Have you done any research lately? I have. Because events in my life raised questions and made the answers significant:
- When do hummingbird babies leave the nest?
- How much currently does it cost to send a domestic letter in the U.S., and what are the Forever stamps worth?
- What do I need to do to design an AP English and Composition course?
What events raised the questions?
- A hummingbird pair built a nest right outside the front door. Then one day, there were 2 tiny head poking out of it! How long would they be there?
- My dad, sorting through one of Mom’s desk drawers, found an archeological dig of stamps. Which ones could be used in what combination to send a letter?
- My boss asked me to teach a new course next year. How could I succeed in my assignment and help students become more effective critical readers, writers, thinkers, speakers, and listeners?
What did I learn?
- Hummingbird nests can expand with the babies as they grow because one of the construction materials is spiderwebs! Some hummingbirds migrate non-stop across the Gulf of Mexico! And many more tidbits much more amazing than the average 21 days it takes youngsters to fledge.
- Current U.S. domestic postage is 49 cents, and the Forever stamps are forever. Buy them now and use them 10 years from now when postage is $2.00.
- Way more about the AP course than I could share in a paragraph. (See my previous post for part of it.)
How did I learn it?
- Observation and searching multiple online sources. I also learned real-life reasons for having multiple sources: websites are idiosyncratic in what information they include (one had no information on fledging—it was very scientific about evolution and torpor; another was all about the kinds of behaviors the ordinary person would observe), and because the information itself can differ (the scientific site said the male is not involved in childcare; the other site said though much information says the male is not involved, some people have observed males feeding the young). If it were significant enough to me, I would search several more sites to get a handle on why the difference exists and which seems more authoritative. My family’s observation seemed to support male involvement.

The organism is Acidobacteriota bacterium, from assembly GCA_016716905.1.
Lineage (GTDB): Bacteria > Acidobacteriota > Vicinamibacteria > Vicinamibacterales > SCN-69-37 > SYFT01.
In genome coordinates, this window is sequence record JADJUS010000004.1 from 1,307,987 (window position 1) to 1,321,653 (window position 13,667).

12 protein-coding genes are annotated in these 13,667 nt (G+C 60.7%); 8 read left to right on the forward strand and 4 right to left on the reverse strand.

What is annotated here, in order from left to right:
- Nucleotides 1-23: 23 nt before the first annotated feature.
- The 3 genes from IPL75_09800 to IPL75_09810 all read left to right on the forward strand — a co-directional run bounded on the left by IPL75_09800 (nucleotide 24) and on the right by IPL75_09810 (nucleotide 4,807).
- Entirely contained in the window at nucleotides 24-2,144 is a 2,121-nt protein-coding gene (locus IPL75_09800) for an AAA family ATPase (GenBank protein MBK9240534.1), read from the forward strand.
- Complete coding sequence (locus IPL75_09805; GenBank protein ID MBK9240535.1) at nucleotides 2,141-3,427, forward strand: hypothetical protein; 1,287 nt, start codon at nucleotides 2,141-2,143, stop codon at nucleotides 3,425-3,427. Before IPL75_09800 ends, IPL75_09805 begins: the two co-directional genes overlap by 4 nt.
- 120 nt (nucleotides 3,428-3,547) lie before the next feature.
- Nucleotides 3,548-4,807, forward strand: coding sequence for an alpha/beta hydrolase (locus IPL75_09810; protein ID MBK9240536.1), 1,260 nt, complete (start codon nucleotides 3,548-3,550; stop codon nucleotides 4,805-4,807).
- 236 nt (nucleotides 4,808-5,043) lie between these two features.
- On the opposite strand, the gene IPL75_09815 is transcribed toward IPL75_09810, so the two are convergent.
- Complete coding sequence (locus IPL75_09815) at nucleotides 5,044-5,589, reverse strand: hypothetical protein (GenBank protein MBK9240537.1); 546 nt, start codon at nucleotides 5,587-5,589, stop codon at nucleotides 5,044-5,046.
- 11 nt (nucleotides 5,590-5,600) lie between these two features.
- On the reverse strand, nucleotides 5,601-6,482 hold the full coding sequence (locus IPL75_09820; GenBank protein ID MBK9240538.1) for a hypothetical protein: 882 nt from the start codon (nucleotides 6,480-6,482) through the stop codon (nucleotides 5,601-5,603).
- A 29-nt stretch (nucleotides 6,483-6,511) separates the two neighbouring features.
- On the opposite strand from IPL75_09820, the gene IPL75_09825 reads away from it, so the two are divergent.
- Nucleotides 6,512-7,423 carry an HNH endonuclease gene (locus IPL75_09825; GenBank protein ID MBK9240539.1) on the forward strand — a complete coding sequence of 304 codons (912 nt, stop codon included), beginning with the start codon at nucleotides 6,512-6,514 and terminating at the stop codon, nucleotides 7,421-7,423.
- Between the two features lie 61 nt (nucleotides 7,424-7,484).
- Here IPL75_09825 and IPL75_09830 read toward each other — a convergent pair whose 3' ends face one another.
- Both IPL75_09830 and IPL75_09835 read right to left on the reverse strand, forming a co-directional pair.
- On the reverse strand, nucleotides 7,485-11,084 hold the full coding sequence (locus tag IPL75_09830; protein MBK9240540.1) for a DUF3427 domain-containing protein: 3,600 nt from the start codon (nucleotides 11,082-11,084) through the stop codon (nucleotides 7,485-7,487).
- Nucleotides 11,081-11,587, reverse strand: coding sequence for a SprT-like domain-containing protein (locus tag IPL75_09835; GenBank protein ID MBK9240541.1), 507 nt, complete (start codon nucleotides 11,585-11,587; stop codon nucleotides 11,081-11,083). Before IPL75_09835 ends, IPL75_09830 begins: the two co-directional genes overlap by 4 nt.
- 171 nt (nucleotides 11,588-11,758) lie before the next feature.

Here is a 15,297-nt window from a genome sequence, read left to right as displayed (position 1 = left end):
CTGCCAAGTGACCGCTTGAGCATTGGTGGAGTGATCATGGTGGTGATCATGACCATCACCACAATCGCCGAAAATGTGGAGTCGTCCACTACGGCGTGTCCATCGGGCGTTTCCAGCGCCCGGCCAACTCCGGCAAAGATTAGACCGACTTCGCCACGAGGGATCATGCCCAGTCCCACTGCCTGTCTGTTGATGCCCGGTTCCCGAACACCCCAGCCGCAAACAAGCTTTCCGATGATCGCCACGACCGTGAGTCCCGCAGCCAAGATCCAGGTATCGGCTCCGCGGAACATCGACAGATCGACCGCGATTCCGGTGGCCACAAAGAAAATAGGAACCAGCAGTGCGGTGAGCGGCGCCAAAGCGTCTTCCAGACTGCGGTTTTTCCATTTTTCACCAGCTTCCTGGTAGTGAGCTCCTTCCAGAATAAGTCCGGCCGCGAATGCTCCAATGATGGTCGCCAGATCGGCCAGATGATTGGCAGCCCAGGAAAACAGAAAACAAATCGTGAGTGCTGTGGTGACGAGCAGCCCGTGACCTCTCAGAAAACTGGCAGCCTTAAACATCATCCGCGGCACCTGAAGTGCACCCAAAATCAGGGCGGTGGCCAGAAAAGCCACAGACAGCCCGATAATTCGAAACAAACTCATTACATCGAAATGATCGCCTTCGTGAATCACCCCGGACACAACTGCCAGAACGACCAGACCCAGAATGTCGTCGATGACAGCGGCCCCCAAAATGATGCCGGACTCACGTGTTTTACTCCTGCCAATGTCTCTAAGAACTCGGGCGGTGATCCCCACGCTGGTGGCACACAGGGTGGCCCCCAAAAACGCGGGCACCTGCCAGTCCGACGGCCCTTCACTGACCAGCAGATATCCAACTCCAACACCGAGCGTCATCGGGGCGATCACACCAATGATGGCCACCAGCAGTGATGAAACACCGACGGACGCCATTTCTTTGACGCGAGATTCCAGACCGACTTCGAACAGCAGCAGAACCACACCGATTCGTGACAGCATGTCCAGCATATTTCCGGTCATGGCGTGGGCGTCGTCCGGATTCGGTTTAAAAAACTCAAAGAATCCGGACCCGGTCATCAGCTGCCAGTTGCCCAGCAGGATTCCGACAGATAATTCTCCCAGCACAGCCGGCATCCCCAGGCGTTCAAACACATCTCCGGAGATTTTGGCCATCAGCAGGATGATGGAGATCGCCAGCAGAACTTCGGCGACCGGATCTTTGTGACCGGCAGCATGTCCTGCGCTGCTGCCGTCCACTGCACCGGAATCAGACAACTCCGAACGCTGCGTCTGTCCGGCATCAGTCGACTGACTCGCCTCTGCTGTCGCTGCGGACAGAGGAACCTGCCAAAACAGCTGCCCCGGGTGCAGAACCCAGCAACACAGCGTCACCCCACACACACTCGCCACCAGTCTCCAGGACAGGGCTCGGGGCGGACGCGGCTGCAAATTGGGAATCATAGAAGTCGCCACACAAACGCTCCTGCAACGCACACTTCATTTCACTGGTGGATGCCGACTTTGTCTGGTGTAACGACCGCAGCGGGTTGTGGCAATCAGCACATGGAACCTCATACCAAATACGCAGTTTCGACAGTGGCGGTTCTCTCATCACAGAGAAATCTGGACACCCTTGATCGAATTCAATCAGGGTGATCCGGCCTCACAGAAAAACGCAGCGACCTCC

- My dad’s go-to strategy was personal and time-consuming—watch for the mail carrier and ask him. Mine was technological, efficient, and impersonal—Google it. The first result was from an article in the LA Times—I remembered to check the date, and it was only a few weeks old. I also checked the U.S. Postal Service—the more definitive source—but not nearly as clear! (And Dad’s way was also research.)
- I set up an instructor’s account on the College Board site, studied information there, joined an online community, contacted other AP English teachers I knew, perused possible textbooks, and read reviews of the books.
What did I do with what I learned?
- Became better at small talk for the next 2 weeks.
- Mailed a letter.
- Created a good course I will really teach next year.
Why do students groan when they hear the word “research?” Could it be because we teachers have set it up as a task they do for us so they are prepared for the research paper task the teacher next year will set for them?
But life IS research—we do it all the time! Because we’re curious, because we have a problem to solve, because we have a mission to achieve. Who wouldn’t want to learn how to do this better—not as an end in itself, but as a way of getting better, quicker answers to real-life, significant questions?
What if we could pass THAT on to students? A good framework for training K-12 students in real-life research skills is the Big 6 Skills.
Help students ask significant questions—big and small, short term and long term, easy and hard to answer—that they really want to know, guide them in how to find reliable answers, and give them real audiences with whom to share their answers or real projects to complete as a result.